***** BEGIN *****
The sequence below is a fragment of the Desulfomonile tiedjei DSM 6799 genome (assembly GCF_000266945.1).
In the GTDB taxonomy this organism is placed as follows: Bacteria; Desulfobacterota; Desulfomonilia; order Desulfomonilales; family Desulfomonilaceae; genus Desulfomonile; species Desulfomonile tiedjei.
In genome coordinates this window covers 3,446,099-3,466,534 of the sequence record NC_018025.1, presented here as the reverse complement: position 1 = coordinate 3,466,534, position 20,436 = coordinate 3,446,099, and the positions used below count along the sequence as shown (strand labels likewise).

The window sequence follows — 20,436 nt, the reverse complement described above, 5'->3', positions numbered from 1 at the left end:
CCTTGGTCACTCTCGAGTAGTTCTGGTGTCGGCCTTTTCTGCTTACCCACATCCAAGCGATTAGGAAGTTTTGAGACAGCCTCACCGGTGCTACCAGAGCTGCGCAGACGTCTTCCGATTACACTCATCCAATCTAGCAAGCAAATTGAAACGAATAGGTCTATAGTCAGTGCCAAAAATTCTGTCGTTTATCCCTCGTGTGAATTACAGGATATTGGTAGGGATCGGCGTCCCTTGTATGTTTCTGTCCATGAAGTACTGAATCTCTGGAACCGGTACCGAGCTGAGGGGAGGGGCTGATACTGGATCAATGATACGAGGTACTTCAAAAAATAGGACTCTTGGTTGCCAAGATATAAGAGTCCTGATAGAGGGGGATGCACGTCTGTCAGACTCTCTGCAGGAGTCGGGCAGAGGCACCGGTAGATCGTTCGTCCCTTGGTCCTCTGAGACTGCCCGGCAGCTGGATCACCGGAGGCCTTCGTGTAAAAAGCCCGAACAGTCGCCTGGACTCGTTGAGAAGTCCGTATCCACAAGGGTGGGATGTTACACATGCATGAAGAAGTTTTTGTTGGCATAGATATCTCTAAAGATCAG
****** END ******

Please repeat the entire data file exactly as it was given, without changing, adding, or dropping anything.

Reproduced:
The sequence below is a fragment of the Desulfomonile tiedjei DSM 6799 genome (assembly GCF_000266945.1).
In the GTDB taxonomy this organism is placed as follows: Bacteria; Desulfobacterota; Desulfomonilia; order Desulfomonilales; family Desulfomonilaceae; genus Desulfomonile; species Desulfomonile tiedjei.
In genome coordinates this window covers 3,446,099-3,466,534 of the sequence record NC_018025.1, presented here as the reverse complement: position 1 = coordinate 3,466,534, position 20,436 = coordinate 3,446,099, and the positions used below count along the sequence as shown (strand labels likewise).

The window sequence follows — 20,436 nt, the reverse complement described above, 5'->3', positions numbered from 1 at the left end:
CCTTGGTCACTCTCGAGTAGTTCTGGTGTCGGCCTTTTCTGCTTACCCACATCCAAGCGATTAGGAAGTTTTGAGACAGCCTCACCGGTGCTACCAGAGCTGCGCAGACGTCTTCCGATTACACTCATCCAATCTAGCAAGCAAATTGAAACGAATAGGTCTATAGTCAGTGCCAAAAATTCTGTCGTTTATCCCTCGTGTGAATTACAGGATATTGGTAGGGATCGGCGTCCCTTGTATGTTTCTGTCCATGAAGTACTGAATCTCTGGAACCGGTACCGAGCTGAGGGGAGGGGCTGATACTGGATCAATGATACGAGGTACTTCAAAAAATAGGACTCTTGGTTGCCAAGATATAAGAGTCCTGATAGAGGGGGATGCACGTCTGTCAGACTCTCTGCAGGAGTCGGGCAGAGGCACCGGTAGATCGTTCGTCCCTTGGTCCTCTGAGACTGCCCGGCAGCTGGATCACCGGAGGCCTTCGTGTAAAAAGCCCGAACAGTCGCCTGGACTCGTTGAGAAGTCCGTATCCACAAGGGTGGGATGTTACACATGCATGAAGAAGTTTTTGTTGGCATAGATATCTCTAAAGATCAG